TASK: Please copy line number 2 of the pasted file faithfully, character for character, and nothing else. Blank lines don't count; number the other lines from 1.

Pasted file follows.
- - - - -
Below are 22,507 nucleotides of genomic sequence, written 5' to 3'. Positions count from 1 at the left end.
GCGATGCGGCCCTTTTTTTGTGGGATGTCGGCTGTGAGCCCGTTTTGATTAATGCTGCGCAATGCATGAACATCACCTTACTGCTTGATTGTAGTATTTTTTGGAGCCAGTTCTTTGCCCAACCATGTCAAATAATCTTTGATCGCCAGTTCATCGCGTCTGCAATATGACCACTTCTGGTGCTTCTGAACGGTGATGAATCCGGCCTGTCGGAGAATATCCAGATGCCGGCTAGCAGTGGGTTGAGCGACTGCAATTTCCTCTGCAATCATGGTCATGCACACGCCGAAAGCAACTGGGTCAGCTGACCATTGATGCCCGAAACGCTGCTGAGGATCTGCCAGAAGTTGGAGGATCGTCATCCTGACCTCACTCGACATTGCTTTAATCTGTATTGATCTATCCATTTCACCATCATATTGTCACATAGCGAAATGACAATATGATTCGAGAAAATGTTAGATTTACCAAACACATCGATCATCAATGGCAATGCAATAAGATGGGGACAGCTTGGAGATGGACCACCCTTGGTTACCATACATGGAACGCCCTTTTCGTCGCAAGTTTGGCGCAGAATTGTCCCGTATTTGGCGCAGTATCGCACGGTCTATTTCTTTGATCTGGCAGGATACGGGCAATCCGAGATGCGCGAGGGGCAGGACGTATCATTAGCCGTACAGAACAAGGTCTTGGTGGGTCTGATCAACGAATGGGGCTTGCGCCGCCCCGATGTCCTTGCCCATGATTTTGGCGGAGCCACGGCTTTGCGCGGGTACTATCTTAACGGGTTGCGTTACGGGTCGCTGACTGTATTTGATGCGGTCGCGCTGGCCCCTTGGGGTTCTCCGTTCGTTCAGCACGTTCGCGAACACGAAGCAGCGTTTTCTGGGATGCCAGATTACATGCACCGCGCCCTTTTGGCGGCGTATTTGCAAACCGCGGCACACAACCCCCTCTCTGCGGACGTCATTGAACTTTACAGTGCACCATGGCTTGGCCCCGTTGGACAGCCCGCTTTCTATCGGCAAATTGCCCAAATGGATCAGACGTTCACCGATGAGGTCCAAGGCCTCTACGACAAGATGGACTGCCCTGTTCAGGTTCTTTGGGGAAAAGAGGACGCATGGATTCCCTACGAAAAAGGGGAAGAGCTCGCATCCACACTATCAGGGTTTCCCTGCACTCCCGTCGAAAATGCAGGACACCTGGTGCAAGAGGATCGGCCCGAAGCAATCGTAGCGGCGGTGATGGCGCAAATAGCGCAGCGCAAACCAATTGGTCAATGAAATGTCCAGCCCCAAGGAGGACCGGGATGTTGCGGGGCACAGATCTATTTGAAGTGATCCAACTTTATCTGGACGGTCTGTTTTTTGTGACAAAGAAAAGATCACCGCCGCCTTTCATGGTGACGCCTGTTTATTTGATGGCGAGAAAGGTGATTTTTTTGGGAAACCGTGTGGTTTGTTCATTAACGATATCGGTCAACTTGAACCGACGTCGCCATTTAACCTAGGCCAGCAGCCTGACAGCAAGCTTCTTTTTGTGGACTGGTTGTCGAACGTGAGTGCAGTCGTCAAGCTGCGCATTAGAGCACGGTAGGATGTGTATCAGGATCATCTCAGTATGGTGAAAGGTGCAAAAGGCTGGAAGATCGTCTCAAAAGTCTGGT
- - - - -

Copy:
GCGATGCGGCCCTTTTTTTGTGGGATGTCGGCTGTGAGCCCGTTTTGATTAATGCTGCGCAATGCATGAACATCACCTTACTGCTTGATTGTAGTATTTTTTGGAGCCAGTTCTTTGCCCAACCATGTCAAATAATCTTTGATCGCCAGTTCATCGCGTCTGCAATATGACCACTTCTGGTGCTTCTGAACGGTGATGAATCCGGCCTGTCGGAGAATATCCAGATGCCGGCTAGCAGTGGGTTGAGCGACTGCAATTTCCTCTGCAATCATGGTCATGCACACGCCGAAAGCAACTGGGTCAGCTGACCATTGATGCCCGAAACGCTGCTGAGGATCTGCCAGAAGTTGGAGGATCGTCATCCTGACCTCACTCGACATTGCTTTAATCTGTATTGATCTATCCATTTCACCATCATATTGTCACATAGCGAAATGACAATATGATTCGAGAAAATGTTAGATTTACCAAACACATCGATCATCAATGGCAATGCAATAAGATGGGGACAGCTTGGAGATGGACCACCCTTGGTTACCATACATGGAACGCCCTTTTCGTCGCAAGTTTGGCGCAGAATTGTCCCGTATTTGGCGCAGTATCGCACGGTCTATTTCTTTGATCTGGCAGGATACGGGCAATCCGAGATGCGCGAGGGGCAGGACGTATCATTAGCCGTACAGAACAAGGTCTTGGTGGGTCTGATCAACGAATGGGGCTTGCGCCGCCCCGATGTCCTTGCCCATGATTTTGGCGGAGCCACGGCTTTGCGCGGGTACTATCTTAACGGGTTGCGTTACGGGTCGCTGACTGTATTTGATGCGGTCGCGCTGGCCCCTTGGGGTTCTCCGTTCGTTCAGCACGTTCGCGAACACGAAGCAGCGTTTTCTGGGATGCCAGATTACATGCACCGCGCCCTTTTGGCGGCGTATTTGCAAACCGCGGCACACAACCCCCTCTCTGCGGACGTCATTGAACTTTACAGTGCACCATGGCTTGGCCCCGTTGGACAGCCCGCTTTCTATCGGCAAATTGCCCAAATGGATCAGACGTTCACCGATGAGGTCCAAGGCCTCTACGACAAGATGGACTGCCCTGTTCAGGTTCTTTGGGGAAAAGAGGACGCATGGATTCCCTACGAAAAAGGGGAAGAGCTCGCATCCACACTATCAGGGTTTCCCTGCACTCCCGTCGAAAATGCAGGACACCTGGTGCAAGAGGATCGGCCCGAAGCAATCGTAGCGGCGGTGATGGCGCAAATAGCGCAGCGCAAACCAATTGGTCAATGAAATGTCCAGCCCCAAGGAGGACCGGGATGTTGCGGGGCACAGATCTATTTGAAGTGATCCAACTTTATCTGGACGGTCTGTTTTTTGTGACAAAGAAAAGATCACCGCCGCCTTTCATGGTGACGCCTGTTTATTTGATGGCGAGAAAGGTGATTTTTTTGGGAAACCGTGTGGTTTGTTCATTAACGATATCGGTCAACTTGAACCGACGTCGCCATTTAACCTAGGCCAGCAGCCTGACAGCAAGCTTCTTTTTGTGGACTGGTTGTCGAACGTGAGTGCAGTCGTCAAGCTGCGCATTAGAGCACGGTAGGATGTGTATCAGGATCATCTCAGTATGGTGAAAGGTGCAAAAGGCTGGAAGATCGTCTCAAAAGTCTGGT